Given that the author…
- has only ever published one book;
- has given almost no public appearances or interviews since its publication; and
- is reportedly on the verge of finally speaking about the dang thing,
it’s safe to assume that you’ve heard quite a bit about the novel in the media in the past few months.
For the sake of novelty, we’ll spare you the larger moral message and go straight for some of its less enlightened moments: the insults.
After all, despite being a Southern Gothic novel about bigotry, domestic violence, and a creepy shut-in, the story has a surprisingly playful feel. Here to honor that playfulness are seven of the novel’s more memorable burns.
1. absolute trash ab-suh-LOOT TRASH, noun phrase
definition: a completely worthless or disreputable person, not to be confused with regular trash; also: such persons as a group
example: “Atticus said they were absolute trash—I never heard Atticus talk about folks the way he talked about the Ewells.”
context: This explanation is given to Scout when she asks why the Ewell children never attend class beyond the first day of school.
Although the insult is fairly innocuous by modern standards, coming from Atticus, it may as well be a string of four-letter words.
see also: total rabble, utter riffraff
2. big wet hen big weht hen, noun phrase
definition: a person exhibiting disgraceful fear
example: “Cecil Jacobs is a big wet he-en!”
context: This is the insult Scout uses on Cecil Jacobs when she thinks he’s sneaking around behind her.
Scout’s metaphor is a little on the weird side, but we can learn a lot from her enthusiastic delivery: if you don’t have anything truly mean to say, compensate by saying it in sing-song.
see also: large moist chicken, soggy scaredy-cat
3. buy cotton bahy KOT-n, verb
definition: pass time in idleness
example: “Jem said he ‘bought cotton,’ a polite term for doing nothing.”
context: Probably the strangest of the seven expressions, Jem uses this one twice to describe older members of the Radley family.
We’re guessing that because the novel is set in the American South, people can either make figurative cotton (i.e. be productive members of society) or buy it.
see also: fart around, twiddle one’s thumbs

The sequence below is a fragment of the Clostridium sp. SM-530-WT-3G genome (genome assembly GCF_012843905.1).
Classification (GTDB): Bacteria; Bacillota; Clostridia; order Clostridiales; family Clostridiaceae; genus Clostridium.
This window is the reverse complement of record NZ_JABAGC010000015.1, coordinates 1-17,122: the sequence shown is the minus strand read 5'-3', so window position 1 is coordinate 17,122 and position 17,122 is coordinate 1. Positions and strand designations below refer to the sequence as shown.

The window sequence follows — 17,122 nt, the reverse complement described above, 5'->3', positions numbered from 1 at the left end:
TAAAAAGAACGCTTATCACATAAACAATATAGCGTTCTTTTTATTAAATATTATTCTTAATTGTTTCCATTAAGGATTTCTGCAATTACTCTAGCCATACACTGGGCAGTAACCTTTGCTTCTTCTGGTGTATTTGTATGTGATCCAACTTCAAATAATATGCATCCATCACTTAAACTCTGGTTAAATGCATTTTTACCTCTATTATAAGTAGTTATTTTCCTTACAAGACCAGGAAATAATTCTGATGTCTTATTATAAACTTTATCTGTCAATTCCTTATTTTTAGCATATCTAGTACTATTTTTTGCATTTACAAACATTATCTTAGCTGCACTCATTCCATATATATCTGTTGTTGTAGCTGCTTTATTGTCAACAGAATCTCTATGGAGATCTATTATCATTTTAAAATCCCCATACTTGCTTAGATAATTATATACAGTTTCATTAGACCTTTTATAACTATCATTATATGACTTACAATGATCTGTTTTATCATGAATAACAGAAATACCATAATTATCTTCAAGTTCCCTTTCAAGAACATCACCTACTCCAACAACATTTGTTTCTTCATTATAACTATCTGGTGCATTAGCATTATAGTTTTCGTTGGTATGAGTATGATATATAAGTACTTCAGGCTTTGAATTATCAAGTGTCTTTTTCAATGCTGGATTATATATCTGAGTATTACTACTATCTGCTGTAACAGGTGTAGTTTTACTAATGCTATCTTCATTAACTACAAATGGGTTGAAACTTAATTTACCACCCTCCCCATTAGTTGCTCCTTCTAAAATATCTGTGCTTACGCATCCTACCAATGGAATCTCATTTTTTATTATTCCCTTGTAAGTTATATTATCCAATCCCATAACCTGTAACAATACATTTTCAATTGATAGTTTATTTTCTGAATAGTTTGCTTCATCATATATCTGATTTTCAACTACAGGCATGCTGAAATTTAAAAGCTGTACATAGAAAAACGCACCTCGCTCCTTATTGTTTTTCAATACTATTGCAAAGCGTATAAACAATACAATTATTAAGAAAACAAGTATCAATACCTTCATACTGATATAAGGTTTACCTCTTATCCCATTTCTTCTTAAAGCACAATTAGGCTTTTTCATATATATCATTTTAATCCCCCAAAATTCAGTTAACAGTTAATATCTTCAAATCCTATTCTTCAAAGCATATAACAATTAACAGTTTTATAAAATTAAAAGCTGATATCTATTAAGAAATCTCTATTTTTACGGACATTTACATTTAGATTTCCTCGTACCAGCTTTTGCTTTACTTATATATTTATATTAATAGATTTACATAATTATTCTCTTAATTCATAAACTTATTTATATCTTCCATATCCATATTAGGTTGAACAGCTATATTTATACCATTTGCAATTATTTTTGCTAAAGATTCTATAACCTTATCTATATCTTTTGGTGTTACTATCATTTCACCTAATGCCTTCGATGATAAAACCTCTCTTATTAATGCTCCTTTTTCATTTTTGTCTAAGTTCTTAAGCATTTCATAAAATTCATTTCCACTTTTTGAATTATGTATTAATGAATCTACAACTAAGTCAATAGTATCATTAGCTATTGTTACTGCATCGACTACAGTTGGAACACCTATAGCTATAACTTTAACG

4. morphodite MOHR-foh-dite, noun
definition: a plant or animal with both male and female sex organs; a variation of the word “hermaphrodite”
example: “You damn morphodite, I’ll kill you!”
context: After overhearing Miss Maudie refer to Scout’s unusual-looking snowperson as a “morphodite,”
Scout mistakenly infers that the term involves misshapenness or ugliness. She then uses it to hilarious effect on her older brother.
see also: hermaphrodite, herm-Aphrodite
5. Victorian privy vik-TAWR-ee-uhn PRIV-ee, noun phrase
definition: an unnecessarily decorative edifice
example: “The jail was Maycomb’s only conversation piece: its detractors said it looked like a Victorian privy; its supporters said it gave the town a good solid respectable look.”
context: With its red brick façade, battlements, and flying buttresses, the Maycomb jail looks a tad ridiculous sitting between a hardware store and the office of the local newspaper.
On that note, we can’t help but wonder about a town that adorns a jailhouse but not, say, city hall.
see also: Jacobethan outhouse, baroque commode
6. whore-lady hohr LEY-dee, compound noun
definition: a woman who engages in sexually promiscuous activities, usually for money
example: “ ‘Grandma,’ he bawled, ‘she called me a whore-lady and jumped on me!’ ”
context: Apparently misinformed about the meaning of yet another insult, Scout chooses to use this one – not to mention her fists – on her male cousin after he bad-mouths Atticus.
To Scout’s credit, the only thing more disastrous to the male ego than getting beaten up by a younger female cousin is being called a “lady” right beforehand.
see also: floozy-female, harlot-woman
7. yap yap, noun
definition: an unsophisticated or uneducated person, usually from a rural area
example: “ ‘She means they’re yappy, Scout.’ ‘What’s a yap?’ ‘Aw, tacky. They like fiddlin’
and things like that.’ ”
context: Jem uses this expression in an effort to explain why he and Scout shouldn’t spend time with the Cunningham family. Fiddle enthusiasts be warned.
see also: bumpkin, yokel, antagonist from Deliverance